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I notice that the character/symbol '`' and '@' is not used as an operator in C/C++,

  1. does anyone know the reason or historically why its so?
  2. if its really not used, is it safe to define those symbols as another operator/statement using #define?
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Note that @ is used extensively in Objective-C (a superset of C). – kennytm Mar 6 '10 at 18:09
i'am asking strictly on C or C++ not another derivative or superset, but thanks anyway – uray Mar 6 '10 at 18:12
up vote 12 down vote accepted

Normally, #define only accepts valid identifiers in the macro name - so you cannot do:

#define @      at
#define @(x)   [x]

Similarly with back-quote. And you didn't mention '$', which is sometimes allowed in identifiers.

There might be a compiler-specific extension to allow such mappings, but I wouldn't use it.

As to the historical reason for this, there are parts of the ISO 646 character set that are reserved to national implementations for national characters. These reserved portions include the characters that cause trouble, and the trigraphs and digraphs features in Standard C (and hence Standard C++) were added to ISO C in 1989 and 1994 respectively to provide workarounds for the problems.


Trigraphs were added during the C89 standardization process to prevent people from, for example, having to see alphabetic characters (in Scandinavian languages) used in their C code (adapted from an example in B Stroustrup, 'Design and Evolution of C++', using a Danish terminal):

#include <stdio.h>
int main(int argc, char **argvÆÅ)
    if (argc < 1 øø *argvÆ1Å == 'Ø0') return 0;
    printf("Hello, %sØn", argvÆ1Å);

Or, in the ISO 8859-1 code set (or any of the ISO 8859-x code sets):

#include <stdio.h>
int main(int argc, char **argv[])
     if (argc < 1 || argv[1] == '\0') return 0;
     printf("Hello, %s\n", argv[1]);

The trigraphs were introduced to produce a neutral format for the code:

??=include <stdio.h>
int main(int argc, char **argv??(??))
    if (argc < 1 ??!??! *argv??(1??) == '??/0') return 0;
    printf("Hello, %s??/n", argv??(1??));

That's not very readable, either, but it is the same for everyone.

Trigraph      Equivalent to
??/           \      backslash
??<           {      open brace
??>           }      close brace
??(           [      open square bracket
??)           ]      close square bracket
??=           #      hash (pound in American, but a pound is £ in English)
??'           ^      caret
??!           |      pipe
??-           ~      tilde

The standard says 'there are no other trigraphs'. This is why the escape sequence '\?' is recognized (as a simple question mark - though presumably that is '??/?'). Note that the GNU Compiler Collection (GCC) does not interpret trigraphs unless you hold its hand to the fire (specify '-trigraphs' on the command line).


The digraphs were added in 1994, and are not as pervasive or intrusive as trigraphs; they only appear outside strings and string literals. The digraphs are:

Digraph       Equivalent to
<:            [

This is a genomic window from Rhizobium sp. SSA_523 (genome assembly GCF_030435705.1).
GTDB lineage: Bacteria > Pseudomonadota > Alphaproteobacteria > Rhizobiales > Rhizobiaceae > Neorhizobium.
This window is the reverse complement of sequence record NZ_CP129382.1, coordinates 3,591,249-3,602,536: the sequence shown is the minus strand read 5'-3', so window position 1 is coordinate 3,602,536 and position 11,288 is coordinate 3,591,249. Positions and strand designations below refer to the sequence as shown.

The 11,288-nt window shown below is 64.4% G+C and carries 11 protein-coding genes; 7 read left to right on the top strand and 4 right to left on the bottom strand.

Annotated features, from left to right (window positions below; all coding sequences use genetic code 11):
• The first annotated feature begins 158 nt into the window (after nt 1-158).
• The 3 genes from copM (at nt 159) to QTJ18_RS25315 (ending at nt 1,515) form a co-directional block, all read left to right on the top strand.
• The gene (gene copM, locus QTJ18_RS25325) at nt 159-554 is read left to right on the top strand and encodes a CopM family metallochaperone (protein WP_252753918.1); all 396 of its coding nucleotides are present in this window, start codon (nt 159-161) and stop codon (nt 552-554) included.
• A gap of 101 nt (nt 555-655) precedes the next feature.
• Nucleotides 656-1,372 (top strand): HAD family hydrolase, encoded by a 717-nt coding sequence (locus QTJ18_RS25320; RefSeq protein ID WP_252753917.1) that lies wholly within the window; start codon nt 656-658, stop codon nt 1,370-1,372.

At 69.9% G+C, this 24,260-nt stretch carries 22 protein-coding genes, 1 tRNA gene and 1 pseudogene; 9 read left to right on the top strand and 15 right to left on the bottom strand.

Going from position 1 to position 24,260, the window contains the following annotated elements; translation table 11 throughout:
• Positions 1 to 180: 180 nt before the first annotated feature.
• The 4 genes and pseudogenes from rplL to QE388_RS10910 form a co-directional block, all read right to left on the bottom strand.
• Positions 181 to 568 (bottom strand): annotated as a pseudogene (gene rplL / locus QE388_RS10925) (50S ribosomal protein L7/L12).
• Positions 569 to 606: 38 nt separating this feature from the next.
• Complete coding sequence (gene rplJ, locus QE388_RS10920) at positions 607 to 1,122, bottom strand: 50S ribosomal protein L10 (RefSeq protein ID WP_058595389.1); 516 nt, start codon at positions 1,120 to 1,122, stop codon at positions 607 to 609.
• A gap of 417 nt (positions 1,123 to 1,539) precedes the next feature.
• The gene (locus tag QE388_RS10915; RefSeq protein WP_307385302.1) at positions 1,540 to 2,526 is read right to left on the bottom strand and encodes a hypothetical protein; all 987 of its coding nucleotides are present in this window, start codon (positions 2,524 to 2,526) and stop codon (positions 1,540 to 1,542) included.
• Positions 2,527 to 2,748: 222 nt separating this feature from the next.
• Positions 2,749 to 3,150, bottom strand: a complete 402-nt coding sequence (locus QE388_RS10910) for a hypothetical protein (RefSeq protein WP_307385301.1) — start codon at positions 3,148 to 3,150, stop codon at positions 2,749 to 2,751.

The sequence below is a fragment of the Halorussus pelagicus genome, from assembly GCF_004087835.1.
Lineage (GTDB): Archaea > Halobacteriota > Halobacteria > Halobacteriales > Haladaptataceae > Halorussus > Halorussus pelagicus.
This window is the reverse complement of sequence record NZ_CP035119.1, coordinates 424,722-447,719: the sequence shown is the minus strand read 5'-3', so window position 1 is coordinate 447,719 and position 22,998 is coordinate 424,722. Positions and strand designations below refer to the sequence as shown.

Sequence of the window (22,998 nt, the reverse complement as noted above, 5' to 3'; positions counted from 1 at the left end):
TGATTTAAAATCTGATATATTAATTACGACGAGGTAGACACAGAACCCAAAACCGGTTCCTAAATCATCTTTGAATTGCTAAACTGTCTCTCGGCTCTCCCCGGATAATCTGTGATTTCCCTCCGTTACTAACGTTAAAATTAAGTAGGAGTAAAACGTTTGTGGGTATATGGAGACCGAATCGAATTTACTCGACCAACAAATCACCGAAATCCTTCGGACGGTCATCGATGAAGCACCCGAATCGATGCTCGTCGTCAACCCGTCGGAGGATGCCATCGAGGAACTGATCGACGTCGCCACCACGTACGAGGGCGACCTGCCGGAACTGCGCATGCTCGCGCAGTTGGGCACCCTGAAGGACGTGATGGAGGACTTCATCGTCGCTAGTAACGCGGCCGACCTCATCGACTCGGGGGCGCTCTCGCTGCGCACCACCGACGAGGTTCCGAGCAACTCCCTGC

:>            ]
<%            {
%>            }
%:            #
%:%:          ##

The example using digraphs (and trigraphs):

%:include <stdio.h>
%:include <iso646.h>
int main(int argc, char **argv<::>)
    if (argc < 1 or *argv<:1:> == '??/0') return 0;
    printf("Hello, %s??/n", argv<:1:>);

At sign and back quote specifically?

If you look at the Wikipedia URL above, you'll see that both '@' and '`' are sometimes replaced by national characters - and hence not good identifiers. An additional reason for not using '@' is that at the time C was introduced, '#" was the default erase character and '@' was the kill (line erase) character for terminals. So, you had to remember to escape them. Since '#' only appeared at the beginning of a line, it wasn't too much of a problem (using '#' and '##' came much, much later - standardization again), but '@' would have wiped out all the preceding typing on the line. And this is the days before 'vi' - 'ed is the the standard Unix editor'.

share|improve this answer
Good catch on $ -- it's allowed in identifiers by GCC on most platforms, for example. – Stephen Canon Mar 6 '10 at 20:31

It is probably safe, but it's almost definitely a really bad idea. Since @ is not a standard operator, anyone else else reading your code will have to go track down the definition of @ wherever you use it. We name functions and don't just use symbols so that humans reading the code can figure out what it does.

On a side note, Objective-C uses @. Not sure if that's relevant to your project, but if anyone tried to use your C code from ObjC, all their code would break because of your #define.

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so in other word, i could prevent my codes for being linked using Objective-C by using @ symbol right?... – uray Mar 6 '10 at 18:19
@uray: No. The ObjC users could just use a self-made header file. – kennytm Mar 6 '10 at 18:20
Sure, you could prevent your codes from being used in Objective-C, but they wouldn't be valid C either. Every valid C program is a valid Objective-C program. – Stephen Canon Mar 6 '10 at 18:26
@kennyTM: nice answer! – uray Mar 6 '10 at 18:26

With regard to C:

A #defined macro has a name that is a C identifier (§6.10).

An identifier may consist of _a-zA-Z0-9 (§ Anything else is implementation-defined. If you use @ in a macro name, it may work on some compilers (though I would be surprised), but it will not be portable.

I don't know what the situation is with C++.

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Basically, in this context, C and C++ are the same as far as standard identifiers go. – Jonathan Leffler Mar 6 '10 at 19:33

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